Standing outside of American suburbia

At some point in the last week I saw something that made me think, as I do on occasion, how nice it would be to be pursuing the suburban dream here in America. My wife and I could [in theory] be fairly successful [financially] if we chose to go that route. We both possess degrees in halfway decent paying fields that we have not pursued as avidly as we could have, even though both of us are still using those skills in our work presently. We could be living on the right side of the tracks if we wanted to be.

We chose instead, just after graduating, to serve in mission mobilization with Mission Data International, which we’re still doing. So from the get go we had to raise money for my own fairly frugal salary. My wife became editing manager of our small town newspaper while we raised support, but she quit as we had planned when my student loans were paid off.

I don’t remember exactly what triggered the desire to seek out suburbia this week. It may have been seeing that happy family driving down the road in their newer car, combined with the chaos of moving into a very small house in neighborhood I don’t know anything about.

And now I’m wondering — not for the first time — now I’m asking the question “What is the appeal of suburbia?” Is it merely social pressure or is there more to it? Could it be there is something about the suburban space that hearkens to our subconscious? Is there something in us as humans that yearns for more open spaces (Yes, I know I’m posting this just after suggesting I miss downtown living.)? In recent years I’ve become a little less of a critic of the American suburbs, realizing we can’t just summarily do away with them and wondering, as already stated, if they came into being and proliferated with some substance beyond the greed of speculative developers.

My wife and I certainly have our reasons for intentionally standing outside of the typical pursuit of American suburbia, keyword here being pursuit. Our own interests, passions, point our time and efforts towards ends that, while still personal, attempt to look beyond our own comfort. We hope to be a counterculture for the common good. While this can be done — and should be done by people who feel called to it — in the context of the suburbs, it’s not where we’re at.


As an aside, another aspect of this week’s enigmatic desire to have a suburban life — which the wife very accurately pointed out has enough problems of its own since it’s also populated by people — might a sense of isolation I’ve had over the past few months. Working a more or less full time job away from the computer (along with still working my part-time M-DAT job mobilizing, breaking in a puppy and moving) has taken more getting used to than I expected. I miss blogging, being able to read blogs, being able to read substantial articles on the arts or theology during the week. I’m not a news junky by any stretch of the imagination, but I was disappointed to learn just this morning (in an email from M-DAT HQ) that there was a volcano disrupting air travel for mission trips. We also miss our network of artistically inclined friends back in Northwest Arkansas.

How any of this relates to a desire for a suburban life, which is typically associated with isolation itself, I don’t know. But my mind seems to want to make some kind of connection to it at the moment.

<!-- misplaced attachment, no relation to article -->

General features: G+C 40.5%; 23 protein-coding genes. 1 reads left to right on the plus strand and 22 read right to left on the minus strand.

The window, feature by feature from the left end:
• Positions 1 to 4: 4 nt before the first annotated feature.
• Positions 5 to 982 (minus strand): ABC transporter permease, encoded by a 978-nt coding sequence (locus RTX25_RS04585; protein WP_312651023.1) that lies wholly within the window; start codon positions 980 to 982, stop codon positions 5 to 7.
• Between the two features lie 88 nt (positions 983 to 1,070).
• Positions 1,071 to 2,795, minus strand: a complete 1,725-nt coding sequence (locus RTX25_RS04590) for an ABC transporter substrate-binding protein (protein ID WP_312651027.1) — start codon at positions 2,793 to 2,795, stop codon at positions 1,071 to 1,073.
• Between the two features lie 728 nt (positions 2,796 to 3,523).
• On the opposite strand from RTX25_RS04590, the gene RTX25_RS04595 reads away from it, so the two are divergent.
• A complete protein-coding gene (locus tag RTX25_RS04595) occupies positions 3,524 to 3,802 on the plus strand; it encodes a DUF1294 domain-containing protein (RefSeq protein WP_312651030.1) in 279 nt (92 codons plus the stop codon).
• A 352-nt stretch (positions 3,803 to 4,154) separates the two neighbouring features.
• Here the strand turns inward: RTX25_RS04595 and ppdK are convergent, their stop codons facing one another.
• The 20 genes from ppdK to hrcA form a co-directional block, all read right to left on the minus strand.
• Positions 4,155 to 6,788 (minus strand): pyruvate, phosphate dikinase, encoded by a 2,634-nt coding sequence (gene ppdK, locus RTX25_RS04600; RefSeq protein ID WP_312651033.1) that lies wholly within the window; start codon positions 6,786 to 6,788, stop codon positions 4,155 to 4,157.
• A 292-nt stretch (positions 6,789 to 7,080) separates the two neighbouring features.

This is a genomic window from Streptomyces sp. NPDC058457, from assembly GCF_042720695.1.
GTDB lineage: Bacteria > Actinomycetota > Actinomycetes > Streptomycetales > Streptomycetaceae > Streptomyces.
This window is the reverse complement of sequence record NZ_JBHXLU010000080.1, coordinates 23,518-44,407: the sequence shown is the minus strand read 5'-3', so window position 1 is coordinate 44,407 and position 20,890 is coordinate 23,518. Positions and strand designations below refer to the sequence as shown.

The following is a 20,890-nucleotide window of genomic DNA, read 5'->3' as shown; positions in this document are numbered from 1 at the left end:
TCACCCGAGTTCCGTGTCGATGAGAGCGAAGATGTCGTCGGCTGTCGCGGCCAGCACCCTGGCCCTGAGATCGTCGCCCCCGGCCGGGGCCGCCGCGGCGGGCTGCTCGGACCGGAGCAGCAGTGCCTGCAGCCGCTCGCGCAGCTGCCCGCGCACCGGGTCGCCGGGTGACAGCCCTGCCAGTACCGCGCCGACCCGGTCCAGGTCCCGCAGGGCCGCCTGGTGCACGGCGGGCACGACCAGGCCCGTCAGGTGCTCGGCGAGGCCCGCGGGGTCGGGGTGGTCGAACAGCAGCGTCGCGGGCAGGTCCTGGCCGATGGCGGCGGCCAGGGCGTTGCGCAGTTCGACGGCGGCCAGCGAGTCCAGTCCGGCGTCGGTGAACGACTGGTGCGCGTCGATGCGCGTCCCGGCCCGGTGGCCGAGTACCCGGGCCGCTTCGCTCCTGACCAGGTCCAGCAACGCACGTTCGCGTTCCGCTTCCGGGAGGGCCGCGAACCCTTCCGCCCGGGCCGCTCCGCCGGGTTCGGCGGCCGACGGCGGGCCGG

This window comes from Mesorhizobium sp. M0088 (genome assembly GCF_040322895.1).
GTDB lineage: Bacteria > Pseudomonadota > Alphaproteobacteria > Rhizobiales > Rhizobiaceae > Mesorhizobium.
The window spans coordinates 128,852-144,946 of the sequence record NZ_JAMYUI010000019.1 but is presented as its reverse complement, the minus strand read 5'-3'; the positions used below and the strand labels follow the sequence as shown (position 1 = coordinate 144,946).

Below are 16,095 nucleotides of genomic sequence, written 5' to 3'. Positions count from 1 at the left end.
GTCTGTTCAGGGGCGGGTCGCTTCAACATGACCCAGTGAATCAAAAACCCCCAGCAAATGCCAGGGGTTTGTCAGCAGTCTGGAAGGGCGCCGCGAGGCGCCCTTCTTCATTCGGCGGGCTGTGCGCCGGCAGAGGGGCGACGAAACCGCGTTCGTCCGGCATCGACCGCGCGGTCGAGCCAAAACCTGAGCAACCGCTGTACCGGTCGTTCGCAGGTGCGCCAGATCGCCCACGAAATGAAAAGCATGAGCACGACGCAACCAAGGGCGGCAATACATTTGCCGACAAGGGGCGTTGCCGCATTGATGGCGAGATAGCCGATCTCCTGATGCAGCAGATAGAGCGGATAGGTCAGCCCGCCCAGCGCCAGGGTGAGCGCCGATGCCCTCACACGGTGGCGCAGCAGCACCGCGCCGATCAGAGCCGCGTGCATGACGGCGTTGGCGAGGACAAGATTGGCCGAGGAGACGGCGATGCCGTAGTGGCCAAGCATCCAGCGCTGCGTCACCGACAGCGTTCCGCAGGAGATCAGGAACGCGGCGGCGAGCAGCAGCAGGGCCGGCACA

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About pcNielsen
Paul Nielsen founded The Aesthetic Elevator late in 2005. He owns a piece of paper, located somewhere in his house (not on the wall), stating that he earned a B.F.A. from the University of Nebraska around about 2001. While there, he studied studied architecture, graphic design and ceramics, graduating with a degree in studio art. Paul presently serves as communications manager for a small non-profit doing their print design and marketing. He spends as much time sculpting in his studio as possible — which is not nearly enough. Visit his website at pcNielsen.com.

6 Responses to Standing outside of American suburbia

  1. JohnO says:

    Booo suburbia. Glad I left. Long live the city.

  2. Have you ever seen the documentary on suburbia titled “Radiant City”? We watched it from netflix a couple year back. If you haven’t seen it, don’t read any reviews as it will spoil it. It’s about the pros and cons of “suburbia”.

  3. mev says:

    Maybe it’s not suburbia vs.urban living that’s the issue. Maybe it’s the overrated hype of home ownership. Or maybe it’s the spiritual dimension of contentment. Or maybe it’s the notion of what we think will make us happy. Alas, nothing in this world can truly satisfy. And that’s just the way God intended it to be. Otherwise, we wouldn’t seek him and we would pursue even MORE of the things of this world than we already do. So thank God that neither suburban or city living satisfies. Heaven here we come. Only then will we truly be satisfied. And best of all, we will be living with Jesus. Oh, and yes, now that you live in suburbia you will need to buy a lawn mower, a hedge trimmer, garden tools, weed killer, rakes, etc. etc. etc. Have fun!

    • pcNielsen says:

      See, that thought actually ran through my head. And then I remembered an article a friend shared with me about how a large part of the reason Peru’s economy and people are so poor is because there isn’t really such a thing as property ownership. After reading that article I think I’m on the property ownership boat, but that’s not to say we do it very well here in America.

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